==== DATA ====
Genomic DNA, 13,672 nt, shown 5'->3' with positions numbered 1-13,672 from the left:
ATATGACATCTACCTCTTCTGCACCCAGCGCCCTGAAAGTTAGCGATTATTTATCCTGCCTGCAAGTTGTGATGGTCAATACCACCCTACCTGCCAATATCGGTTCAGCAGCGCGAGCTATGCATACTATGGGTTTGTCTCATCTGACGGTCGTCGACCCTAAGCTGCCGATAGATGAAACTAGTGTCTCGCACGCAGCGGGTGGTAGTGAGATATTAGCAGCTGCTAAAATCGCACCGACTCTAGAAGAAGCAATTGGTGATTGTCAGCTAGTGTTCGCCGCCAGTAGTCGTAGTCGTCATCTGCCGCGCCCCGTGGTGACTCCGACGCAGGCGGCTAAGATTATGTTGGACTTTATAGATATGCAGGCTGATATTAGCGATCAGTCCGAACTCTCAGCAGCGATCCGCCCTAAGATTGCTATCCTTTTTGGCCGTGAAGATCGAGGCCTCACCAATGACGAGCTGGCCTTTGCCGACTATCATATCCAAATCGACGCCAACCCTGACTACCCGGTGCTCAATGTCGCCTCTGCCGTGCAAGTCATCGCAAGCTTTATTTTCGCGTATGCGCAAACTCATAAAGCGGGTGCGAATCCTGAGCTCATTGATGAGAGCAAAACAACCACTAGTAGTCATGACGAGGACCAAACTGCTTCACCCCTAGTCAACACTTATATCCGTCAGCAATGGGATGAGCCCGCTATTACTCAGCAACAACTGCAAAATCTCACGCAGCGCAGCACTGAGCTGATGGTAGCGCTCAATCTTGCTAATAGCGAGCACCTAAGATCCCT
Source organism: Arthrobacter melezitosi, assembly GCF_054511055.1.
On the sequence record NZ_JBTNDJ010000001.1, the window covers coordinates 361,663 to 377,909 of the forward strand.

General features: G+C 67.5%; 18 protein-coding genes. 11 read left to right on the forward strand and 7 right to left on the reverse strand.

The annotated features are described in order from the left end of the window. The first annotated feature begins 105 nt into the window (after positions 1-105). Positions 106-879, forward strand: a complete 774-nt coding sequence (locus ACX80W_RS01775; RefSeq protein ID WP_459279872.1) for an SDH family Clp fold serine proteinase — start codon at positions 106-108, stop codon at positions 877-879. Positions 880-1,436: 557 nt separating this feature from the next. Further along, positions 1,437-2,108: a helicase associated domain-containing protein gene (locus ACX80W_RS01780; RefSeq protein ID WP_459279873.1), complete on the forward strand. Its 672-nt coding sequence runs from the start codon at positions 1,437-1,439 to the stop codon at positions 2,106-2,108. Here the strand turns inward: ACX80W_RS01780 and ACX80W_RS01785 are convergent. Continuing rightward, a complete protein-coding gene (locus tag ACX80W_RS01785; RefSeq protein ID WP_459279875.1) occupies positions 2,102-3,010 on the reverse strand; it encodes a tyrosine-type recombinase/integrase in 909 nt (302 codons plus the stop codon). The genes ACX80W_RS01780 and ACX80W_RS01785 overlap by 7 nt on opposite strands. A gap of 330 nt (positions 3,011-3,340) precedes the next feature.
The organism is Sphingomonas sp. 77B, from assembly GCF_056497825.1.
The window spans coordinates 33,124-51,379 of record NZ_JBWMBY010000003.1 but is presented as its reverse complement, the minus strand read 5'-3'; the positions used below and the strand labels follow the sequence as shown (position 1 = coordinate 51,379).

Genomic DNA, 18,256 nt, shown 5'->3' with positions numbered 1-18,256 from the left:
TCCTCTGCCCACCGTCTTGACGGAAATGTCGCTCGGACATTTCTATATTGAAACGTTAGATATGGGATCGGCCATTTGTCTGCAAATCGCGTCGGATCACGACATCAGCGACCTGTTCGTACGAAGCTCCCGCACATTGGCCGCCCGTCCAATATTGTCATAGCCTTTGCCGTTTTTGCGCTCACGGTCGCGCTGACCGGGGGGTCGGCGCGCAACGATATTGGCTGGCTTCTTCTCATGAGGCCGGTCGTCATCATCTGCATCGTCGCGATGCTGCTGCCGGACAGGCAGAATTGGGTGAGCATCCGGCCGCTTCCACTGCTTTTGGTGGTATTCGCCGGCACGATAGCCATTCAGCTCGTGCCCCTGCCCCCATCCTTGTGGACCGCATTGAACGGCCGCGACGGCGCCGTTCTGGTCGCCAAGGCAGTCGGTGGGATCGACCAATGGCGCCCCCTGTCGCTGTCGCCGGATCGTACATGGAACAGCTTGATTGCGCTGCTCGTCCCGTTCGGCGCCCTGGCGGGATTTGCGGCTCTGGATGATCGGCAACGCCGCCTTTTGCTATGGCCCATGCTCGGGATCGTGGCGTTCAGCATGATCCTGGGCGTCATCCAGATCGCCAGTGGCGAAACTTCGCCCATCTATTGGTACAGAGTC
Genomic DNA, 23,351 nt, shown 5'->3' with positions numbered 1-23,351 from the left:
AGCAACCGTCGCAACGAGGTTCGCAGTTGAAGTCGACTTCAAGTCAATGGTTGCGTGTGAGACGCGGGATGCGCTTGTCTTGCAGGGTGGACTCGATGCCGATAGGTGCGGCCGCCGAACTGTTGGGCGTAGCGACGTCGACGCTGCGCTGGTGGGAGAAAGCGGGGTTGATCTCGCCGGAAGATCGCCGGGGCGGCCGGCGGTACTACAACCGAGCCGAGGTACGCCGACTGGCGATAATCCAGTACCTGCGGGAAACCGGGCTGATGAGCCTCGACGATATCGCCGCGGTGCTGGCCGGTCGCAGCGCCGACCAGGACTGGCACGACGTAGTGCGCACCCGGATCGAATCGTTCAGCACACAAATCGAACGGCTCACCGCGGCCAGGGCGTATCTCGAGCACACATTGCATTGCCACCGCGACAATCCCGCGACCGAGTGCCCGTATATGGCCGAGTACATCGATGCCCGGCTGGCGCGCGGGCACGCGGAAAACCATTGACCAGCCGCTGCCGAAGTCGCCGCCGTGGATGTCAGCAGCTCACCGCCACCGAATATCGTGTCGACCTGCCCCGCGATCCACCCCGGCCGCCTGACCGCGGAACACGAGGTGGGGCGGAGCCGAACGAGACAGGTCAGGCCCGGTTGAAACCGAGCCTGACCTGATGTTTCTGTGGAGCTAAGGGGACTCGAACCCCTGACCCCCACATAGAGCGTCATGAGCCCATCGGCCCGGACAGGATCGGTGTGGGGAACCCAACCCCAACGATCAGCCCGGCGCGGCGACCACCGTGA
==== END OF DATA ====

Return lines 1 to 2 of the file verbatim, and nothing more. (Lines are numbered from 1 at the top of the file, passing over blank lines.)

Genomic DNA, 13,672 nt, shown 5'->3' with positions numbered 1-13,672 from the left:
ATATGACATCTACCTCTTCTGCACCCAGCGCCCTGAAAGTTAGCGATTATTTATCCTGCCTGCAAGTTGTGATGGTCAATACCACCCTACCTGCCAATATCGGTTCAGCAGCGCGAGCTATGCATACTATGGGTTTGTCTCATCTGACGGTCGTCGACCCTAAGCTGCCGATAGATGAAACTAGTGTCTCGCACGCAGCGGGTGGTAGTGAGATATTAGCAGCTGCTAAAATCGCACCGACTCTAGAAGAAGCAATTGGTGATTGTCAGCTAGTGTTCGCCGCCAGTAGTCGTAGTCGTCATCTGCCGCGCCCCGTGGTGACTCCGACGCAGGCGGCTAAGATTATGTTGGACTTTATAGATATGCAGGCTGATATTAGCGATCAGTCCGAACTCTCAGCAGCGATCCGCCCTAAGATTGCTATCCTTTTTGGCCGTGAAGATCGAGGCCTCACCAATGACGAGCTGGCCTTTGCCGACTATCATATCCAAATCGACGCCAACCCTGACTACCCGGTGCTCAATGTCGCCTCTGCCGTGCAAGTCATCGCAAGCTTTATTTTCGCGTATGCGCAAACTCATAAAGCGGGTGCGAATCCTGAGCTCATTGATGAGAGCAAAACAACCACTAGTAGTCATGACGAGGACCAAACTGCTTCACCCCTAGTCAACACTTATATCCGTCAGCAATGGGATGAGCCCGCTATTACTCAGCAACAACTGCAAAATCTCACGCAGCGCAGCACTGAGCTGATGGTAGCGCTCAATCTTGCTAATAGCGAGCACCTAAGATCCCT